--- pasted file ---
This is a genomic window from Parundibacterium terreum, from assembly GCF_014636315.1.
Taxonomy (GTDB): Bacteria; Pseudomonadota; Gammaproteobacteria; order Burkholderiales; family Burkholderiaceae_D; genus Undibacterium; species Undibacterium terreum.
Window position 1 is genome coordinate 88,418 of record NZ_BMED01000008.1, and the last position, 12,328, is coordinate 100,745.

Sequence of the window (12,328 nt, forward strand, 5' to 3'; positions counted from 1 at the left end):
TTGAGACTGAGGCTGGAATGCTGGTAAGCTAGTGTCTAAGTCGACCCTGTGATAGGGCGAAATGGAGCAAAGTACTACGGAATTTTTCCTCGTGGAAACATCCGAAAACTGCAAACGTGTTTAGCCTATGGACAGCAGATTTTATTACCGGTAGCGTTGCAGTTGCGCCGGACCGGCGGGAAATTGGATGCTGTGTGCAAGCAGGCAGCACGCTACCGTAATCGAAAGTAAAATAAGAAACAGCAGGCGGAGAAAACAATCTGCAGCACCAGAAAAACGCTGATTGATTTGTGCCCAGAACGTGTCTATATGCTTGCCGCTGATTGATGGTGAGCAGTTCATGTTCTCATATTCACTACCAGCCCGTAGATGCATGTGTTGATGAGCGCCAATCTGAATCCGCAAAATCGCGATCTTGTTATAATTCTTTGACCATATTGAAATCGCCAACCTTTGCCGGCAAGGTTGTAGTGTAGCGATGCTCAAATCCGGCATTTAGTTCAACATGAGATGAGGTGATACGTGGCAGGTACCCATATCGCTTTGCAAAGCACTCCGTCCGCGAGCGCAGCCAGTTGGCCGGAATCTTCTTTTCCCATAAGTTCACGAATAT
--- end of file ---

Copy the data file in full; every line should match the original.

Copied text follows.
This is a genomic window from Parundibacterium terreum, from assembly GCF_014636315.1.
Taxonomy (GTDB): Bacteria; Pseudomonadota; Gammaproteobacteria; order Burkholderiales; family Burkholderiaceae_D; genus Undibacterium; species Undibacterium terreum.
Window position 1 is genome coordinate 88,418 of record NZ_BMED01000008.1, and the last position, 12,328, is coordinate 100,745.

Sequence of the window (12,328 nt, forward strand, 5' to 3'; positions counted from 1 at the left end):
TTGAGACTGAGGCTGGAATGCTGGTAAGCTAGTGTCTAAGTCGACCCTGTGATAGGGCGAAATGGAGCAAAGTACTACGGAATTTTTCCTCGTGGAAACATCCGAAAACTGCAAACGTGTTTAGCCTATGGACAGCAGATTTTATTACCGGTAGCGTTGCAGTTGCGCCGGACCGGCGGGAAATTGGATGCTGTGTGCAAGCAGGCAGCACGCTACCGTAATCGAAAGTAAAATAAGAAACAGCAGGCGGAGAAAACAATCTGCAGCACCAGAAAAACGCTGATTGATTTGTGCCCAGAACGTGTCTATATGCTTGCCGCTGATTGATGGTGAGCAGTTCATGTTCTCATATTCACTACCAGCCCGTAGATGCATGTGTTGATGAGCGCCAATCTGAATCCGCAAAATCGCGATCTTGTTATAATTCTTTGACCATATTGAAATCGCCAACCTTTGCCGGCAAGGTTGTAGTGTAGCGATGCTCAAATCCGGCATTTAGTTCAACATGAGATGAGGTGATACGTGGCAGGTACCCATATCGCTTTGCAAAGCACTCCGTCCGCGAGCGCAGCCAGTTGGCCGGAATCTTCTTTTCCCATAAGTTCACGAATAT